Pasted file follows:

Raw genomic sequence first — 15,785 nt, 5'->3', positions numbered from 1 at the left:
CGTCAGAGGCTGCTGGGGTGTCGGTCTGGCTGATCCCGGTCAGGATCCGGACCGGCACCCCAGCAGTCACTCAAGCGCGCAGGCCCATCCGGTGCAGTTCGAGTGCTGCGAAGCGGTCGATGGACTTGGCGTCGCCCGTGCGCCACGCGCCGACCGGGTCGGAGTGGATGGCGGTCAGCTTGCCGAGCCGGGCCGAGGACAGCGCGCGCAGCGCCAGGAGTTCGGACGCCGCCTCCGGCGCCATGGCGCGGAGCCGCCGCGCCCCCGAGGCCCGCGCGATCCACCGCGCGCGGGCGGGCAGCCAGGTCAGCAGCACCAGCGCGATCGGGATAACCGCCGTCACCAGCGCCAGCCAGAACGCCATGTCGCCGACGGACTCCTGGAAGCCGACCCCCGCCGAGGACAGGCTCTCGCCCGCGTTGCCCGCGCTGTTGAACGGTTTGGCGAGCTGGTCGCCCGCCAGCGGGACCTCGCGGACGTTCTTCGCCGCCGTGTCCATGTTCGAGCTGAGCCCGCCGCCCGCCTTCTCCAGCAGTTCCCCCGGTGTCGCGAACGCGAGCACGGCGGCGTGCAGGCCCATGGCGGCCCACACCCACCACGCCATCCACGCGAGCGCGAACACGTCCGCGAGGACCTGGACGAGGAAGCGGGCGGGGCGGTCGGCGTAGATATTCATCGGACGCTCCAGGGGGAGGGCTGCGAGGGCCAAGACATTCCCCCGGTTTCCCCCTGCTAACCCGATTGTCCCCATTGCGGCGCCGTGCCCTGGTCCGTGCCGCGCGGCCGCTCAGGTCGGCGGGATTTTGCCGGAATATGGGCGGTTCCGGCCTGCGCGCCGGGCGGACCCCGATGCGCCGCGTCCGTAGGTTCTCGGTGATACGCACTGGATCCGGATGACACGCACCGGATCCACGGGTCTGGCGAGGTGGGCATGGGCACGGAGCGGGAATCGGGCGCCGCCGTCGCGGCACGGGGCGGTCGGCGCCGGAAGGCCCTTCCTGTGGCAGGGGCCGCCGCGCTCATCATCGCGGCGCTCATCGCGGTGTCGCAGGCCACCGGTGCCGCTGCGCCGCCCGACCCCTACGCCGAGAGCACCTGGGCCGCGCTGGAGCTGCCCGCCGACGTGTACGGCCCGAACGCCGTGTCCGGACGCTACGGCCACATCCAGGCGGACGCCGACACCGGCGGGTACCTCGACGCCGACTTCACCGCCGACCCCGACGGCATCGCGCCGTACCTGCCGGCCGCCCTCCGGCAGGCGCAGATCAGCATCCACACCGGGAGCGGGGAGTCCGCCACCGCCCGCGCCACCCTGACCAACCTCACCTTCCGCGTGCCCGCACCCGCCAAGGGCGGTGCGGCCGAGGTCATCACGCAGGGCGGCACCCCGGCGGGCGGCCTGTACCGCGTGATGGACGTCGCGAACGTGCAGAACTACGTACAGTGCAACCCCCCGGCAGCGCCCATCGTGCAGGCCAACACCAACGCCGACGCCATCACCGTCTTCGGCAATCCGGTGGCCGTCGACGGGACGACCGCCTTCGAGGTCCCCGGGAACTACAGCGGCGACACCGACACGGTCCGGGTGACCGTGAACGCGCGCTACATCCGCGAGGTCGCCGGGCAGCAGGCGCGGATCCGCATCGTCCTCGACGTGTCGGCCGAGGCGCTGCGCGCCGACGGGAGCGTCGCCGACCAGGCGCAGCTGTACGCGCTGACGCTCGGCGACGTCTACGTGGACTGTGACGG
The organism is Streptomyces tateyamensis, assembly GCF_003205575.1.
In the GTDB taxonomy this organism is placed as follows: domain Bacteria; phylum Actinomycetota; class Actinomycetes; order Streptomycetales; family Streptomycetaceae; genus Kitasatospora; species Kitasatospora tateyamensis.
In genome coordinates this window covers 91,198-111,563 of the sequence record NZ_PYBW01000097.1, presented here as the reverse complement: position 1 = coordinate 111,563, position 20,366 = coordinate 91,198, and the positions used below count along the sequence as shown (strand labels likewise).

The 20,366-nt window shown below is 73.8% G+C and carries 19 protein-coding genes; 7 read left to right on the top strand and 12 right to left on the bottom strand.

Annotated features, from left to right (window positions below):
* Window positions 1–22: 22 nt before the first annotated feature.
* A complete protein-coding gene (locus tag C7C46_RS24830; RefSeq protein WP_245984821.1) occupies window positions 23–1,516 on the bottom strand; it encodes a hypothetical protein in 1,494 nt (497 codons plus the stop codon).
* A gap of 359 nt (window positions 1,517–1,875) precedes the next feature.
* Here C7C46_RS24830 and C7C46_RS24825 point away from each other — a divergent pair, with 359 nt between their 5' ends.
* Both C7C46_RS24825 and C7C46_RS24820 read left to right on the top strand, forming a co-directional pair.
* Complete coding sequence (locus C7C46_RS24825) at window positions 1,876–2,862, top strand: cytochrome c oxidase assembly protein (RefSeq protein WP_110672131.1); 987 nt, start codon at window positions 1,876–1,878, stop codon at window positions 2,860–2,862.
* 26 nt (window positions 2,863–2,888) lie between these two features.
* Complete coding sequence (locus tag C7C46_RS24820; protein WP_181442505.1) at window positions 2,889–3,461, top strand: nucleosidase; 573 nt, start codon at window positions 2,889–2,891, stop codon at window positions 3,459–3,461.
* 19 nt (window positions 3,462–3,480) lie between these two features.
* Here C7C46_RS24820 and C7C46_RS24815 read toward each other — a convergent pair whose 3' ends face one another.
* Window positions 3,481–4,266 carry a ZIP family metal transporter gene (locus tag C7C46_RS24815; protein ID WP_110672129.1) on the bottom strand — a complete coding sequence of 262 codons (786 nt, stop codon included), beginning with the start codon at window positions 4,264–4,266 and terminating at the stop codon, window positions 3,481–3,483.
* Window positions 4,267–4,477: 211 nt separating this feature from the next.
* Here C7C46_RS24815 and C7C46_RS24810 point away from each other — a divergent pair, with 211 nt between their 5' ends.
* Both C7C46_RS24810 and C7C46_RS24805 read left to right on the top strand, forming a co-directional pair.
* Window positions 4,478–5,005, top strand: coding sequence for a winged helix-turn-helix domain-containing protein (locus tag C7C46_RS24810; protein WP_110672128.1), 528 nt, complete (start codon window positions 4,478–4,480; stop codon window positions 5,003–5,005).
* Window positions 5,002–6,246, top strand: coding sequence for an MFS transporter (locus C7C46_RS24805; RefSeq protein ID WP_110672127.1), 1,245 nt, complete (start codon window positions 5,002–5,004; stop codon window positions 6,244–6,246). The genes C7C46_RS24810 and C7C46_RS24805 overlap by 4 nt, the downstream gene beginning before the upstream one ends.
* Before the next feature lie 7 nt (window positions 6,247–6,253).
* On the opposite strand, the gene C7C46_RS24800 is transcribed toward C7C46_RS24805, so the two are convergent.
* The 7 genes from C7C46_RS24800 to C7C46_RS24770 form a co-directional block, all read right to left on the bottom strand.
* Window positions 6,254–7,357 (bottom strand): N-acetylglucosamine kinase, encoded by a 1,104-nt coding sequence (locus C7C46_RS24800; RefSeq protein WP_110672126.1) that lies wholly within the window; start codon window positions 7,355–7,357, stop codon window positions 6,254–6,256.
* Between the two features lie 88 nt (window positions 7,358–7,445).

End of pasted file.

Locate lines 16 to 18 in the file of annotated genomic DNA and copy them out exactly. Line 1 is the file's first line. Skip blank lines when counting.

* 19 nt (window positions 3,462–3,480) lie between these two features.
* Here C7C46_RS24820 and C7C46_RS24815 read toward each other — a convergent pair whose 3' ends face one another.
* Window positions 3,481–4,266 carry a ZIP family metal transporter gene (locus tag C7C46_RS24815; protein ID WP_110672129.1) on the bottom strand — a complete coding sequence of 262 codons (786 nt, stop codon included), beginning with the start codon at window positions 4,264–4,266 and terminating at the stop codon, window positions 3,481–3,483.